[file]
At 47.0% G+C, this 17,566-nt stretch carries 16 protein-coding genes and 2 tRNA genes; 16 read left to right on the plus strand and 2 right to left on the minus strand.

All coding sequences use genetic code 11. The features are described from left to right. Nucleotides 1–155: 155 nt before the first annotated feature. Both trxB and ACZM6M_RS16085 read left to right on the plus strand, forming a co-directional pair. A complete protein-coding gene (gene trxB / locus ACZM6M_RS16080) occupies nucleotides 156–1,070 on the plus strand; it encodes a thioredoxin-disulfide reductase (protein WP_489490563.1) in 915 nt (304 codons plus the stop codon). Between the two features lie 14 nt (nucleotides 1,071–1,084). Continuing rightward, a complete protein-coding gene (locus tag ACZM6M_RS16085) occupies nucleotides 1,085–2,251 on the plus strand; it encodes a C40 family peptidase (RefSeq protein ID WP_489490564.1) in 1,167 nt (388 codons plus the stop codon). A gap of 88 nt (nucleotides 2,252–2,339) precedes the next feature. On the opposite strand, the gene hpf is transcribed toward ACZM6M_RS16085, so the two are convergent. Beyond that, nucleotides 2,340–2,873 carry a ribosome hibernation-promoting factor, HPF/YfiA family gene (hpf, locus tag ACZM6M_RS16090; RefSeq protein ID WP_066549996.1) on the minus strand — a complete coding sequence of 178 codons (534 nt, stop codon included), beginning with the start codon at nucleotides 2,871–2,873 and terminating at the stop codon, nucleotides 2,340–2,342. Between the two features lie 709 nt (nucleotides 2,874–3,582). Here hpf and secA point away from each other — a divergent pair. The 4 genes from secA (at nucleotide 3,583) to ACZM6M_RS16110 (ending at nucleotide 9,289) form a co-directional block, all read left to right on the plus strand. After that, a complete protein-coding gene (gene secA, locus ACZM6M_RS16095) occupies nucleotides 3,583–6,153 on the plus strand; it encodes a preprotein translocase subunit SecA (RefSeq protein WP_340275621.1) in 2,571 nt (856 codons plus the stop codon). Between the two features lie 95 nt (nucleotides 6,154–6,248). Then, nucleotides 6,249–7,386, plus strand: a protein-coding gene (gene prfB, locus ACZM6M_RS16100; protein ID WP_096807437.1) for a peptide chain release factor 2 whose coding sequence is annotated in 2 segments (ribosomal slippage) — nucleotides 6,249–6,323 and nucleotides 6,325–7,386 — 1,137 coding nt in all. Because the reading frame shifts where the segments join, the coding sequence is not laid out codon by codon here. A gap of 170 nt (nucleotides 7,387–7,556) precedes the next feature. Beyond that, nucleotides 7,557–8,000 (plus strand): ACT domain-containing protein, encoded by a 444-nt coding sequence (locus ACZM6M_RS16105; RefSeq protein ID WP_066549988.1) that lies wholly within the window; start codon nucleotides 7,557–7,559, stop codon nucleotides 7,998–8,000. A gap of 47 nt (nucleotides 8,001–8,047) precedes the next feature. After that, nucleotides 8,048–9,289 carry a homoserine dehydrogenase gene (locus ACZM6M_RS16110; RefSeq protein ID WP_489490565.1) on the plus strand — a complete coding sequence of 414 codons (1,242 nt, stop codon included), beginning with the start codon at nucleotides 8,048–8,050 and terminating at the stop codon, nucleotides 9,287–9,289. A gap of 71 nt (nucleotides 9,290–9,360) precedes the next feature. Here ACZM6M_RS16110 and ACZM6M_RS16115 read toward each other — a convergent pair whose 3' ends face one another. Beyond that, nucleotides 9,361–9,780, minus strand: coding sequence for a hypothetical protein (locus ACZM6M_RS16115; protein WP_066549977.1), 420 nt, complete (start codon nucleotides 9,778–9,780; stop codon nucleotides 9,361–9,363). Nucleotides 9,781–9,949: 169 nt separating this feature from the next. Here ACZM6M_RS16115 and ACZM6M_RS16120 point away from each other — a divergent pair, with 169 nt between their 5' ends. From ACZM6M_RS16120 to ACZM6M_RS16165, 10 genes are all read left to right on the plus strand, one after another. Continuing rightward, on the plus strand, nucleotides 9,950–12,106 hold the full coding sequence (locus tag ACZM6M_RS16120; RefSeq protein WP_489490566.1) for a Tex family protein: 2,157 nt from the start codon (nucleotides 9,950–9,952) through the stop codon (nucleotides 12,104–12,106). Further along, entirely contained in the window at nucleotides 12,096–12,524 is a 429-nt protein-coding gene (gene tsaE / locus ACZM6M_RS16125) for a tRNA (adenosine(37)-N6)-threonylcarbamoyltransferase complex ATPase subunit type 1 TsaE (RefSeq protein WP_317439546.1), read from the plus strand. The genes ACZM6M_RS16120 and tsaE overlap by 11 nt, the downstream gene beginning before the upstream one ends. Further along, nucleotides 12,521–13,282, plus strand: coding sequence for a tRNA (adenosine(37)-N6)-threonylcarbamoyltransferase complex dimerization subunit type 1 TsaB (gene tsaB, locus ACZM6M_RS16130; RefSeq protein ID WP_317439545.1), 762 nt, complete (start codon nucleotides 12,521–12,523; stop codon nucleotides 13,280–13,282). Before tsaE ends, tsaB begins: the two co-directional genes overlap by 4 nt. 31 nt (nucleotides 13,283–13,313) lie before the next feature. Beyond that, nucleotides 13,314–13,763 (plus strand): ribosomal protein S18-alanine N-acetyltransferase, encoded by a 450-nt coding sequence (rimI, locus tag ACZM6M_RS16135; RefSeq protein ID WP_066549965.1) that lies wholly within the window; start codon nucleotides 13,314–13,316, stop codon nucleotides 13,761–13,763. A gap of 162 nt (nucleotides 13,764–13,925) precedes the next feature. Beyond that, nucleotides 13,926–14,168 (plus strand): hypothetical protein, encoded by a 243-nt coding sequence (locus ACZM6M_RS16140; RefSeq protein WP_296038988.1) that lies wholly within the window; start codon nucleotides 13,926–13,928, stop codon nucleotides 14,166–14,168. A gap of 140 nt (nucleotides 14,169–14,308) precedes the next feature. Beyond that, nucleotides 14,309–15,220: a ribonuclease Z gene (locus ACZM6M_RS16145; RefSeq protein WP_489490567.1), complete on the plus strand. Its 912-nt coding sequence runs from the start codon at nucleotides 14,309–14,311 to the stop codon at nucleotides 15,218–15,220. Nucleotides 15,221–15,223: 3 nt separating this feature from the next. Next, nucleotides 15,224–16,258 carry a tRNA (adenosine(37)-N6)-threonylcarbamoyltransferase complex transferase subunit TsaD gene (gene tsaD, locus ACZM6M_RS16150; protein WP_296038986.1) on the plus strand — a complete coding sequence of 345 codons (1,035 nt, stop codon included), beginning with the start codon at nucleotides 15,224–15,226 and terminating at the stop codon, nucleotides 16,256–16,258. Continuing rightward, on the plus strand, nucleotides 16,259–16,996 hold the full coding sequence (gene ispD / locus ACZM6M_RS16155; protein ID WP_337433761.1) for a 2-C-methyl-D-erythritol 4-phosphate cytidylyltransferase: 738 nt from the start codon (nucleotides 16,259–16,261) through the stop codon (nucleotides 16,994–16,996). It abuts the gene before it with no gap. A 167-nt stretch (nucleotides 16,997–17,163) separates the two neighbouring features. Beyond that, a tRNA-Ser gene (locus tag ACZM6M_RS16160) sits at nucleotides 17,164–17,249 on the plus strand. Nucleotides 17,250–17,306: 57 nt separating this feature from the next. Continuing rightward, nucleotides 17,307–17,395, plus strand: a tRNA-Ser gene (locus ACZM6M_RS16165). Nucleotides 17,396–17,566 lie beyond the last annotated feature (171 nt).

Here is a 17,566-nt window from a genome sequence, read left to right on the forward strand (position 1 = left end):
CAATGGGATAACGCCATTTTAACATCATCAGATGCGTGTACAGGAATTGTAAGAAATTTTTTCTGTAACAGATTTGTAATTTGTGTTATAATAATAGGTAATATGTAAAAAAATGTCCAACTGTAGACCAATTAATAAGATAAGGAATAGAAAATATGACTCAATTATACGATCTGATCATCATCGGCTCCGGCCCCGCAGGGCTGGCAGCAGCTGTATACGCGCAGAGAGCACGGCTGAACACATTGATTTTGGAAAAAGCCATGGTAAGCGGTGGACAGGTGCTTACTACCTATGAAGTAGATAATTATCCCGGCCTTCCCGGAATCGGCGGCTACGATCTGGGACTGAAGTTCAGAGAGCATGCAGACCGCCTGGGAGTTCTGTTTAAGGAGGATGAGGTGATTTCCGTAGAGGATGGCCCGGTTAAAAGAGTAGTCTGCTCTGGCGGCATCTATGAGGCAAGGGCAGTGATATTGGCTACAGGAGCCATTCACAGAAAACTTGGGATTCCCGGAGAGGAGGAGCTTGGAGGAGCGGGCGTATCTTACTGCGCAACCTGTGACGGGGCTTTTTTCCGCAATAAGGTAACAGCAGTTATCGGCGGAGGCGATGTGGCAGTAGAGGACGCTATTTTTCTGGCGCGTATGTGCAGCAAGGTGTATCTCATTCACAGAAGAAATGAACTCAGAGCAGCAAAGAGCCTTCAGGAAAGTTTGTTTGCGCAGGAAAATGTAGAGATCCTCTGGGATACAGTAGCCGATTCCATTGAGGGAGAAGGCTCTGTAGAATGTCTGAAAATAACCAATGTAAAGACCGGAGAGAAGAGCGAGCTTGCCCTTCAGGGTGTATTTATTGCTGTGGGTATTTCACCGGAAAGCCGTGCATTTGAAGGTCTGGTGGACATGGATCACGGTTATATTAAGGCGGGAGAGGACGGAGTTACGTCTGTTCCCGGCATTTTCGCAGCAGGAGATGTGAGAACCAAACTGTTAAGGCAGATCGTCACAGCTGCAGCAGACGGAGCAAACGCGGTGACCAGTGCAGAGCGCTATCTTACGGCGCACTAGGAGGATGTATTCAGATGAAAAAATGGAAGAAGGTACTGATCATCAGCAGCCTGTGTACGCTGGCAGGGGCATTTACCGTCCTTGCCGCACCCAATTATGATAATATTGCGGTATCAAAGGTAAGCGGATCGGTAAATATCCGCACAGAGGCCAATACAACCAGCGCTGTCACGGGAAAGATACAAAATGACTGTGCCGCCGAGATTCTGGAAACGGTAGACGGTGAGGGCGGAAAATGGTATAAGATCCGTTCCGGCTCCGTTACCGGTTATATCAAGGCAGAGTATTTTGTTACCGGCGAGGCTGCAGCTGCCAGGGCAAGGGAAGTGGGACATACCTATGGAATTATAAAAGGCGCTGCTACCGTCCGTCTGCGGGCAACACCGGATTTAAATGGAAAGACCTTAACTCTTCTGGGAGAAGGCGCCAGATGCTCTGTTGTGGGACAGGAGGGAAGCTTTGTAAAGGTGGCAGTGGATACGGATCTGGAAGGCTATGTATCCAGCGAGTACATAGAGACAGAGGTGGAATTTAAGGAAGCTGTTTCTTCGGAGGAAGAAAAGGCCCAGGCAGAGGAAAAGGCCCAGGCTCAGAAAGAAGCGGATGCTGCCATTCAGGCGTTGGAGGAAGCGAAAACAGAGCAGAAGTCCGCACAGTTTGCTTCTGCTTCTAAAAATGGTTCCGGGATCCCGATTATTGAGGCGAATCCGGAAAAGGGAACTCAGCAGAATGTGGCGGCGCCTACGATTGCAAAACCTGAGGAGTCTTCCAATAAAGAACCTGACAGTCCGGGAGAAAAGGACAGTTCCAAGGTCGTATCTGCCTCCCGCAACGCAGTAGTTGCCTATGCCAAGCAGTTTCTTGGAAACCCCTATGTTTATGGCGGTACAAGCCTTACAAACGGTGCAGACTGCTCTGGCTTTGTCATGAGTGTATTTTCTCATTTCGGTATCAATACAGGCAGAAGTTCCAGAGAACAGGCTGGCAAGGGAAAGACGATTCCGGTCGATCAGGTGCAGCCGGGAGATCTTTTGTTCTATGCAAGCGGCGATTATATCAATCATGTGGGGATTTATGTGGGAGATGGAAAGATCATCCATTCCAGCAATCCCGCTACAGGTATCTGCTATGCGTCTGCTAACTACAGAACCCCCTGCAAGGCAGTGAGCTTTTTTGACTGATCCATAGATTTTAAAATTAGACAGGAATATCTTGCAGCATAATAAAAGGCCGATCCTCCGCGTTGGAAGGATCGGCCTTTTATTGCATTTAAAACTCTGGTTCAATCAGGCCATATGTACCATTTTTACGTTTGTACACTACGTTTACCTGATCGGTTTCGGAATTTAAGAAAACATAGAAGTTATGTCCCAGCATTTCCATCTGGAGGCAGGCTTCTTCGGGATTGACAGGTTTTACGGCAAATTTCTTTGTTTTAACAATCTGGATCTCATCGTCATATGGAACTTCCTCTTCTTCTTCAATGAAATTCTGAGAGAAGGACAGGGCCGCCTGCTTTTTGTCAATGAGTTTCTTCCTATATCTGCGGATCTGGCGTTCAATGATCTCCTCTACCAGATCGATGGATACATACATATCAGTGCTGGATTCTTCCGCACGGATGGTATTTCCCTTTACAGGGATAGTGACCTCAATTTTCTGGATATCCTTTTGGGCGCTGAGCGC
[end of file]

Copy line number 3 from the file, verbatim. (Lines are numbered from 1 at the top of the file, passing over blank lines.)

Here is a 17,566-nt window from a genome sequence, read left to right on the forward strand (position 1 = left end):